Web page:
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Understanding Cat Aggression

When it comes to having an actual physical altercation, cats do everything they can to try to avoid it. The cat who feels backed in a corner with no other option is the one who will engage in a tooth and nail battle. In general, a cat’s first choice is to take the escape route.

Books by Pam Johnson-Bennett

The Cat’s Body Posture

Cats use body posture to look as big and bad as possible as a way of scaring off a potential opponent. The familiar Halloween cat posture you’ve seen in so many pictures where the cat is standing on tip toes, back arched and the hair on the back and tail is on end, is actually a defensive posture. The cat is trying to look bigger than he actually is as a way of convincing an opponent not to mess with him.

A cat may display aggressive behavior in particular circumstances but that doesn’t mean he’s an aggressive cat. People are often too quick to label a cat as “aggressive” when in reality, the cat may merely be feeling as if all escape has been cut off or body posture signals have failed. Very often, the reason human family members get bitten by the family cat is because they either misinterpreted the cat’s body language or chose to ignore the clear signals being sent out.

The aggressive behavior a cat displays is usually due to fear and the fact that he feels threatened. It may be that he’s afraid he’s going to get hurt or restrained, or maybe he thinks his resources are in danger (such as his food). He may feel a territorial threat by an unfamiliar cat or a stranger in the environment. In the case of maternal aggression, the mother cat feels there’s a threat to her kittens.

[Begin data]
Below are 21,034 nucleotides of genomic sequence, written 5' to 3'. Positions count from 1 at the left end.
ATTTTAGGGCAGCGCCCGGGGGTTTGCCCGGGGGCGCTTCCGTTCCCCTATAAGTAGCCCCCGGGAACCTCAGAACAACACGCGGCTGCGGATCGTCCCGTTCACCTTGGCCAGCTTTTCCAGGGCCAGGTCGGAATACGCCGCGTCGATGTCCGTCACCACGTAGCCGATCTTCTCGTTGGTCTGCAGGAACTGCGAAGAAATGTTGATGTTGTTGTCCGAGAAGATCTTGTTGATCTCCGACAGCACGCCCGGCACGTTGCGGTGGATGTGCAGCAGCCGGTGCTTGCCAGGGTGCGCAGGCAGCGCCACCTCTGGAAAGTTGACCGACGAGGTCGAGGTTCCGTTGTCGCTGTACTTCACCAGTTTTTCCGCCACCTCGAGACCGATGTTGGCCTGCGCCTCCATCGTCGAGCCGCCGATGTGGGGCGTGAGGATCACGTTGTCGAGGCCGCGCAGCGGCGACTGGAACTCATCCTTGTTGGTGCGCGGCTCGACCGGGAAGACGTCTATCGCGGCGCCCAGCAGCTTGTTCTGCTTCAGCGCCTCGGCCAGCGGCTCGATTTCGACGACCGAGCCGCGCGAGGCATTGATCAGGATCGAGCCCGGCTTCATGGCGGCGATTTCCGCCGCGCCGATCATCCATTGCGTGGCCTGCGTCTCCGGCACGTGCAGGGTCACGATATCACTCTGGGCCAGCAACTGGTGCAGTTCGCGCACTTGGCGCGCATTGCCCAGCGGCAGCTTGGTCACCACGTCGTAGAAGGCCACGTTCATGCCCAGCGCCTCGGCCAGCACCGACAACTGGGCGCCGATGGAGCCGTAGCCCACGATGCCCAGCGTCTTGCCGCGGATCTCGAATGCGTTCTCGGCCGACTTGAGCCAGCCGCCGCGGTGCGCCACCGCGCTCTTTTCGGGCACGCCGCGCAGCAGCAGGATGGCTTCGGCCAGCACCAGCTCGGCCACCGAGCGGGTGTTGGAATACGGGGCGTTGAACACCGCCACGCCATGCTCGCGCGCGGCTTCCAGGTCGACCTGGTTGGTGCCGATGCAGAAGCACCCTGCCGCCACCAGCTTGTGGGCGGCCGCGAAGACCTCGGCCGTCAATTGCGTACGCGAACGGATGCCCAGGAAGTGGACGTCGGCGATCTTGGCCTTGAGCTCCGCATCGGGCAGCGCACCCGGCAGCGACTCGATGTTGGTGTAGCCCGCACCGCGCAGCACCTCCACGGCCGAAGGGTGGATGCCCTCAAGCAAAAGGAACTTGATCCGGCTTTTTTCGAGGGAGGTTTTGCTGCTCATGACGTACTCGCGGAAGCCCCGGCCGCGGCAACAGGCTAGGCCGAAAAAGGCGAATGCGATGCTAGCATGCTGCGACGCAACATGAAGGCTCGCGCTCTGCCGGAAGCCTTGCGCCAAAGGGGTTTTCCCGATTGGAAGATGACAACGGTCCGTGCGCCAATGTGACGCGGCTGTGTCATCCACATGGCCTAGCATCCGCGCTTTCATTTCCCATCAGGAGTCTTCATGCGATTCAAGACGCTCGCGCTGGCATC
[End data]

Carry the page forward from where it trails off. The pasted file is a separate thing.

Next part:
How to Deal With Cat Aggression

The best way to deal with the aggression is to change the circumstances as best as you can so the cat doesn’t feel threatened. Since aggression can be scary for cat parents to deal with, and can be dangerous to both humans and cats, make sure you have your cat examined by the veterinarian whenever there is a change in behavior. Aggression can be the result of an underlying medical problem. If kitty gets a clean bill of health your veterinarian may offer a referral to a certified behavior expert. If you do decide to seek professional help, be sure you choose someone who is certified in cat behavior. There are many people on the internet who claim to be behavior experts but if they aren’t certified, you have no way of knowing if the information they provide will be helpful or harmful. When it comes to dealing with an aggression problem, the wrong advice can have disastrous consequences.

Be aware of behavior triggers or cues that cause your cat to become reactive. If possible, alter the circumstances to allow your cat to feel less threatened. Never punish your cat for aggressive displays as that will only heighten his fear and will be counter-productive to any training attempts.

Need More Help?

You can find more specific information in any of Pam’s books.

Note: The information in this article is not intended as a medical diagnosis. If your cat is displaying a change in behavior, contact your veterinarian.

Books by Pam Johnson-Bennett